Letter: Skills tests for teachers, not children

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The Independent Online
Sir: I cannot understand how the General Secretary of the National Association of Head Teachers, or anyone else, could imagine that a teacher's competence can be judged by the success of pupils in a standard examination or test, and that he cannot foresee the likely results of such a policy ("How to sack bad teachers and improve standards - by heads' union leader", 29 May).

The present Sats tests, which do not take any account of differing IQs or different home backgrounds, already lead to children becoming the victims of their parents' and teachers' desperation for them to achieve a particular result at a set age. Children of primary age are being pressured to do excessive amounts of homework, and attend maths clubs and extra coaching after school.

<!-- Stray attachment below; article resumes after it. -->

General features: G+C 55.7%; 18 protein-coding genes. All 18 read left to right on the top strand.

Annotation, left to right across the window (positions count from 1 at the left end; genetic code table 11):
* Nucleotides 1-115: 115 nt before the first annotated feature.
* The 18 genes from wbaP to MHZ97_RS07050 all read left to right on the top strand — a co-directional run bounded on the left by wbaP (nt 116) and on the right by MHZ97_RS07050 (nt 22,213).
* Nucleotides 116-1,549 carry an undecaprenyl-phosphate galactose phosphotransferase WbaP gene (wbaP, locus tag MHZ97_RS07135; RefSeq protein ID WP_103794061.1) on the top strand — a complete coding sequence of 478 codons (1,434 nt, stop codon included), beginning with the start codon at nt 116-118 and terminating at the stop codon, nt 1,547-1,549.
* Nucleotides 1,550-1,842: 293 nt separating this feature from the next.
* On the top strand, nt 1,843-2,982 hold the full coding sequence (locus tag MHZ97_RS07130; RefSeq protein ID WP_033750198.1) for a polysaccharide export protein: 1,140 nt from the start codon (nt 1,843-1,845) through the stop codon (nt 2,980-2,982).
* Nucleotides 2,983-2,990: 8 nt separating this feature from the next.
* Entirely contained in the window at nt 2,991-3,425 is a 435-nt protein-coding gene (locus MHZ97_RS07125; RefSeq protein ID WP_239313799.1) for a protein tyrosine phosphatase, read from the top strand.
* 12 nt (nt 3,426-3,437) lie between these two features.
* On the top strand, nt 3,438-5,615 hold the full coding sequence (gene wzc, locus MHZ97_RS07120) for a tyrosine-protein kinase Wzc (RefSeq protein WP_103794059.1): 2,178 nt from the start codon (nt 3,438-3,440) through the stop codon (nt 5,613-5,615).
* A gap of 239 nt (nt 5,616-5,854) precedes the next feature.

Those children who do not come from affluent professional homes cannot possibly achieve the same results, as they do not have access to extra teaching, PCs with educational software, or even adequate textbooks. This in turn makes them undesirable pupils, both for headteachers looking at their schools Sats results, and for class teachers, who may now face losing their jobs for teaching them.

There are still teachers leaving university unable to spell, or use punctuation, and with a very poor level of general information. Would it not be more efficient and less damaging to our children simply to require the teachers, not the children, to sit a national written examination on leaving university and at intervals thereafter, administered by an independent authority, to test their spelling, punctuation, arithmetic and knowledge of the subjects required by the National Curriculum, plus a classroom visit to make sure that they are able to keep order? This could be coupled with an increase in direct taxation to raise money to provide smaller classes, less reliance on untrained classroom helpers, more books and computers in school and public libraries, and more opportunities for in-service training for teachers who want to bring themselves up-to-date with new developments.

ALISON TURNER-RUGG

St Albans, Hertfordshire

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